Business groups spend most to lobby this yearby Tom Scheck, Minnesota Public Radio
Two organizations that advocate for businesses spent more than $1 million lobbying the Legislature and the Pawlenty administration over the first six months of this year. Lobbying reports filed this month also show that top spenders include groups supporting increased transportation funding, the insurance industry and the cell phone industry.
St. Paul, Minn. — Minnesota Public Radio News examined reports by 467 organizations that spent more than $1,000 lobbying at the state Capitol over the past six months. Those organizations spent nearly $7.8 million.
The Minnesota Chamber of Commerce spent the most, just over a half million dollars. The Minnesota Business Partnership was second, spending nearly $334,000. Add in $223,000 spent by the the Coalition of Minnesota Businesses, which is funded by the Chamber and the Business Partnership, and the two business groups spent more than $1 million.
Charlie Weaver, who heads the Minnesota Business Partnership, said it was money well spent because efforts to increase taxes were defeated.
"This is couch change just for the tax increases that Minnesotans individuals and businesses pay," he said. "This is nothing compared to what could have happened."
Third on the lobbying list is the Minnesota Transportation Alliance, which spent more than $320 thousand to advocate a multi-billion transportation funding bill. The group, made up of unions and construction firms, spent most of their money on radio ads to convince the Legislature to pass the package.
"Everyone agrees that waiting to cure our transportation ills will cost us more money in the long run," the ad said. "But if we don't act now, the long term risk to our economy could be fatal."
Margaret Donahoe, with the Transportation Alliance, said the group's efforts proved successful when the House and Senate voted to override Gov. Pawlenty's veto of the bill, which increases the gas tax and creates a new metrowide sales tax for transportation projects.
Donahoe said the I-35W bridge collapse, increased attention on the condition of other bridges, and their ad campaign helped convince the public and their elected representatives that the bill needed to become law.
"Legislators are elected by the public and are accountable to the public," she said, "and it does take a certain effort to get the public on board in order for legislators to feel comfortable about raising revenue and making those kinds of investments."
The Minnesota Chamber of Commerce also supported the transportation funding bill.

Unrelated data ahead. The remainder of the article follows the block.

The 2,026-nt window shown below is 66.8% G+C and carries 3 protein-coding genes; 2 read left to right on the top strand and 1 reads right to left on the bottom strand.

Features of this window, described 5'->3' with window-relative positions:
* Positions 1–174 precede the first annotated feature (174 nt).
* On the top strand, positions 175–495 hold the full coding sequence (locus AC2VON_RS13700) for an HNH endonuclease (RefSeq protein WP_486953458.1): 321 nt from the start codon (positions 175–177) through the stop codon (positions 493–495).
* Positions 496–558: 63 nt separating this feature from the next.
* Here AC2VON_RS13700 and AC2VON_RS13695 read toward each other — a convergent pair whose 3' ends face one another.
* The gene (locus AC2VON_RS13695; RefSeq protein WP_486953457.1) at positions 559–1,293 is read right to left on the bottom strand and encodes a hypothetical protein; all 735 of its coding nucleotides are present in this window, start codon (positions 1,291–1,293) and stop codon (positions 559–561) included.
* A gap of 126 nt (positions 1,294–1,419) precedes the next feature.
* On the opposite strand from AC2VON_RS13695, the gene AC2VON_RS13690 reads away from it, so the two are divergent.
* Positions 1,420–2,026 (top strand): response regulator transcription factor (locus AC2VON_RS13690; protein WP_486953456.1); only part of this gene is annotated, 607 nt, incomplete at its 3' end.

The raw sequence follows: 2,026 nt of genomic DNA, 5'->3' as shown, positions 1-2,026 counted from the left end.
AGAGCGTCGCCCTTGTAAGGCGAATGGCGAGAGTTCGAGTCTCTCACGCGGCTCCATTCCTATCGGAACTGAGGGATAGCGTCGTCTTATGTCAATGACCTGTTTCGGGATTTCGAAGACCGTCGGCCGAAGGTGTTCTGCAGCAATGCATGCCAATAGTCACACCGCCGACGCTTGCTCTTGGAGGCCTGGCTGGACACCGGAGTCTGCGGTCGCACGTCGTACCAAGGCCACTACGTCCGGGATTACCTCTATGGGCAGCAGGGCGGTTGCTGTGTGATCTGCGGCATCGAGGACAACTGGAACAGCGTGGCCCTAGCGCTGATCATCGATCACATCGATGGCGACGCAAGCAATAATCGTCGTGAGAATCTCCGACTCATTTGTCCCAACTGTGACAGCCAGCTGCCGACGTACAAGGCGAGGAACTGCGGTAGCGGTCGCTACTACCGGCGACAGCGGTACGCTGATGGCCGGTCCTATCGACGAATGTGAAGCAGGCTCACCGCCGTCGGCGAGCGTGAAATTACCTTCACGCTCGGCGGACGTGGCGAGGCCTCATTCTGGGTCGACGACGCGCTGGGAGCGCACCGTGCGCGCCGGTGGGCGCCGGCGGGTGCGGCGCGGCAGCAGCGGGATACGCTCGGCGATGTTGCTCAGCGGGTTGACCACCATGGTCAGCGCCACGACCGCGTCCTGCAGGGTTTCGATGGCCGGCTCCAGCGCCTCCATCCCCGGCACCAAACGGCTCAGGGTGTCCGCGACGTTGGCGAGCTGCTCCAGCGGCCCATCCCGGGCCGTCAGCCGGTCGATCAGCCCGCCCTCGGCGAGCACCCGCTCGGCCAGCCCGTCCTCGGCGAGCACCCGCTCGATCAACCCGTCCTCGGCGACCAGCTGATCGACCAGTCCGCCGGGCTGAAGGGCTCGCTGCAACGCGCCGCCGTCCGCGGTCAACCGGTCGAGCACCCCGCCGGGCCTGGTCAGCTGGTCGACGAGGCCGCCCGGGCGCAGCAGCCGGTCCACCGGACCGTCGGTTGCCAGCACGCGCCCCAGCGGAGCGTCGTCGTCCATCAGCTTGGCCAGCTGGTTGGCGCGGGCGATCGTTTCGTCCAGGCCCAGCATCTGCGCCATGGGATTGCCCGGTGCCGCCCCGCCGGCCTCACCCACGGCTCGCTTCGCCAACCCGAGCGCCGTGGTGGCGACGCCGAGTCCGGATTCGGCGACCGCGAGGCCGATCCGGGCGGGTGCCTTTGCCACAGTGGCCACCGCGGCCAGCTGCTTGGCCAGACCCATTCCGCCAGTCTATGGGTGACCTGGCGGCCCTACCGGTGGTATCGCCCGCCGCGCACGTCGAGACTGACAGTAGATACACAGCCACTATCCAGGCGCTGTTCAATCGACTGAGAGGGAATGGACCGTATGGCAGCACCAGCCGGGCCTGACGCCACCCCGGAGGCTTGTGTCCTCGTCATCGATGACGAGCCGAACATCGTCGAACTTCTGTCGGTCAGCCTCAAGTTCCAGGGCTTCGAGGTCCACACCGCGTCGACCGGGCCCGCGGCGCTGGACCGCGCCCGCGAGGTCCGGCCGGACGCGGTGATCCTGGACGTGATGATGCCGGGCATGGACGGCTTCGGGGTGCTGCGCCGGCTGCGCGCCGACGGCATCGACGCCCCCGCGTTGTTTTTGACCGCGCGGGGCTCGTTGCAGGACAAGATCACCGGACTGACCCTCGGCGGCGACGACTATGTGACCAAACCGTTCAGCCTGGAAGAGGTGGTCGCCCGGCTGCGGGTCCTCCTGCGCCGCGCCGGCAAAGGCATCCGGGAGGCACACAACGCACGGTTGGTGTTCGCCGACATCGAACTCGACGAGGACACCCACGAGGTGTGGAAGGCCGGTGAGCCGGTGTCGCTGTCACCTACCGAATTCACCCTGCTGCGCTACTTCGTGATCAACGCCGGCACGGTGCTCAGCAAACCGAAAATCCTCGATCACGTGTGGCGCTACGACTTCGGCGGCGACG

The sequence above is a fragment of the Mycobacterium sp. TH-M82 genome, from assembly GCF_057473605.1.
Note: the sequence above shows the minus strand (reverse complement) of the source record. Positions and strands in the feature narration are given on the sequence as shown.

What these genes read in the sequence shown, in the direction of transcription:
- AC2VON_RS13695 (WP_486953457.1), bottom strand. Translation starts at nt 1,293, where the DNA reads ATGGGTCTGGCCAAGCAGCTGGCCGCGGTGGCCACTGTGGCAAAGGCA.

Lobbying by the cell phone group MyWireless helped defeat attempts to increase regulation of cell phones. That organization spent $291,000. Enbridge Energy Association was the fifth highest spender, but a lobbyist for that group said all of their money went to lobby the Public Utilities Commission.
The insurance industry, which was unsuccessful in attempts to defeat a bill that allows consumers to take insurance companies to court over claim disputes, was another top spender.
Other big spenders included a group that worked to allow chronically ill patients to use marijuana to treat their pain, an oil refinery, and the Minnesota Nurses Association.
"It does deliver. It does have a pretty big impact," said David Schultz, a Hamline University Law Professor who studies money in politics.
He said the money spent on lobbying at the Capitol amounts to more than the money contributed to candidates for statewide office and the Legislature. He said it's also the most effective way for an organization to influence legislation.
"What lobbying buys for you more than anything else is not just access but repeated access," he said. "It's that constant presence of lobbyists at the Legislature of building up relationships with legislators that is really the big value."
One surprise, Schultz said, is that nine of the top 10 spenders in 2008 spent more than they did for the same period in 2007. He said money spent on lobbying typically decreases in non-budget years.
David Olson, with the Minnesota Chamber of Commerce, said his organization is already preparing for how it will handle an expected state budget deficit next year.
"There's a lot of worry that the budget deficit will be solved on the back of businesses which will lead toward the impact on the number of the type of jobs that we have in Minnesota," he said.
Olson may face some stiff competition. Groups representing schools, the courts and subsidized health care will also work to protect and spend more on existing programs.
- All Things Considered, 06/25/2008, 5:25 p.m.